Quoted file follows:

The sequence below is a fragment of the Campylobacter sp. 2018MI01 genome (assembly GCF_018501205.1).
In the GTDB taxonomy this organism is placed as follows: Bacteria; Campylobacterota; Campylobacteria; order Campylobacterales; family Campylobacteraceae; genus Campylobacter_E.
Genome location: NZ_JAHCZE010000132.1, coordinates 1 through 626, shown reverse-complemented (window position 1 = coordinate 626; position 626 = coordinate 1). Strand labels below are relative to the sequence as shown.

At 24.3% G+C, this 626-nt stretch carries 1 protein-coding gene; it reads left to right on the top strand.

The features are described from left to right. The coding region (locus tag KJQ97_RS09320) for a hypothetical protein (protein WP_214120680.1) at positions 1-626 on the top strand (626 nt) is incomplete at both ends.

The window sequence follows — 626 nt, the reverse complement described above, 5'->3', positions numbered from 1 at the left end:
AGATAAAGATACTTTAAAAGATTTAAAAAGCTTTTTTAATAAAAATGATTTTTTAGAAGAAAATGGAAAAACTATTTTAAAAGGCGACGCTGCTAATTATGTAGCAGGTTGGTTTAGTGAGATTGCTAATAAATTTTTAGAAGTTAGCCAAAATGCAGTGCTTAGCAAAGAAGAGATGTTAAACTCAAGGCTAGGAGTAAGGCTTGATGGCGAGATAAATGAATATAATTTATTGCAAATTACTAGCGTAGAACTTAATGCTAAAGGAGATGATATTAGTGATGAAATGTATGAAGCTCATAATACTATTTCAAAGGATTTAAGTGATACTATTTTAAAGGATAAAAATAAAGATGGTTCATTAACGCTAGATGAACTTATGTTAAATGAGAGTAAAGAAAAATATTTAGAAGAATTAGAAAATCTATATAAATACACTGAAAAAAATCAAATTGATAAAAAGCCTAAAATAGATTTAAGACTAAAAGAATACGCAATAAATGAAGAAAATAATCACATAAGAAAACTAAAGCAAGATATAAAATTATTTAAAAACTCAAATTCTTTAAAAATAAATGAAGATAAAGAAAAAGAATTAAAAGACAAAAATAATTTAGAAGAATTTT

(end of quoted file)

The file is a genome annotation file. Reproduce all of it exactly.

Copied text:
The sequence below is a fragment of the Campylobacter sp. 2018MI01 genome (assembly GCF_018501205.1).
In the GTDB taxonomy this organism is placed as follows: Bacteria; Campylobacterota; Campylobacteria; order Campylobacterales; family Campylobacteraceae; genus Campylobacter_E.
Genome location: NZ_JAHCZE010000132.1, coordinates 1 through 626, shown reverse-complemented (window position 1 = coordinate 626; position 626 = coordinate 1). Strand labels below are relative to the sequence as shown.

At 24.3% G+C, this 626-nt stretch carries 1 protein-coding gene; it reads left to right on the top strand.

The features are described from left to right. The coding region (locus tag KJQ97_RS09320) for a hypothetical protein (protein WP_214120680.1) at positions 1-626 on the top strand (626 nt) is incomplete at both ends.

The window sequence follows — 626 nt, the reverse complement described above, 5'->3', positions numbered from 1 at the left end:
AGATAAAGATACTTTAAAAGATTTAAAAAGCTTTTTTAATAAAAATGATTTTTTAGAAGAAAATGGAAAAACTATTTTAAAAGGCGACGCTGCTAATTATGTAGCAGGTTGGTTTAGTGAGATTGCTAATAAATTTTTAGAAGTTAGCCAAAATGCAGTGCTTAGCAAAGAAGAGATGTTAAACTCAAGGCTAGGAGTAAGGCTTGATGGCGAGATAAATGAATATAATTTATTGCAAATTACTAGCGTAGAACTTAATGCTAAAGGAGATGATATTAGTGATGAAATGTATGAAGCTCATAATACTATTTCAAAGGATTTAAGTGATACTATTTTAAAGGATAAAAATAAAGATGGTTCATTAACGCTAGATGAACTTATGTTAAATGAGAGTAAAGAAAAATATTTAGAAGAATTAGAAAATCTATATAAATACACTGAAAAAAATCAAATTGATAAAAAGCCTAAAATAGATTTAAGACTAAAAGAATACGCAATAAATGAAGAAAATAATCACATAAGAAAACTAAAGCAAGATATAAAATTATTTAAAAACTCAAATTCTTTAAAAATAAATGAAGATAAAGAAAAAGAATTAAAAGACAAAAATAATTTAGAAGAATTTT